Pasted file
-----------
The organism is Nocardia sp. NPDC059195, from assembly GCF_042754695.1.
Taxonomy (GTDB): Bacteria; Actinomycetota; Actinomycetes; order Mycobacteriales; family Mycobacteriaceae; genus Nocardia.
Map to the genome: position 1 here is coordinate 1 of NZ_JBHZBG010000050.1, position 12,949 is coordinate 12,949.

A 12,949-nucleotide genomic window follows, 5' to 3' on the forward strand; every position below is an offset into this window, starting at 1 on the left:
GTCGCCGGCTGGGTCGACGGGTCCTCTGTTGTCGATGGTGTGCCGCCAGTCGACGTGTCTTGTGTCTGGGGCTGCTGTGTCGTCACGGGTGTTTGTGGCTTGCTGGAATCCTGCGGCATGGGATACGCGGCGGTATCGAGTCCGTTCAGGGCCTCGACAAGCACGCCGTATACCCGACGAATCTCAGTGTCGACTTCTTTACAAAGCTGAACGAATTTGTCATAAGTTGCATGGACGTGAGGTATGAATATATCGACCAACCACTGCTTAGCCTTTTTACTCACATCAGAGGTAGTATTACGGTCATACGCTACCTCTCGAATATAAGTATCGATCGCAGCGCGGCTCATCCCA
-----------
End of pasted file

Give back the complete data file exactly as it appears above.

The organism is Nocardia sp. NPDC059195, from assembly GCF_042754695.1.
Taxonomy (GTDB): Bacteria; Actinomycetota; Actinomycetes; order Mycobacteriales; family Mycobacteriaceae; genus Nocardia.
Map to the genome: position 1 here is coordinate 1 of NZ_JBHZBG010000050.1, position 12,949 is coordinate 12,949.

A 12,949-nucleotide genomic window follows, 5' to 3' on the forward strand; every position below is an offset into this window, starting at 1 on the left:
GTCGCCGGCTGGGTCGACGGGTCCTCTGTTGTCGATGGTGTGCCGCCAGTCGACGTGTCTTGTGTCTGGGGCTGCTGTGTCGTCACGGGTGTTTGTGGCTTGCTGGAATCCTGCGGCATGGGATACGCGGCGGTATCGAGTCCGTTCAGGGCCTCGACAAGCACGCCGTATACCCGACGAATCTCAGTGTCGACTTCTTTACAAAGCTGAACGAATTTGTCATAAGTTGCATGGACGTGAGGTATGAATATATCGACCAACCACTGCTTAGCCTTTTTACTCACATCAGAGGTAGTATTACGGTCATACGCTACCTCTCGAATATAAGTATCGATCGCAGCGCGGCTCATCCCA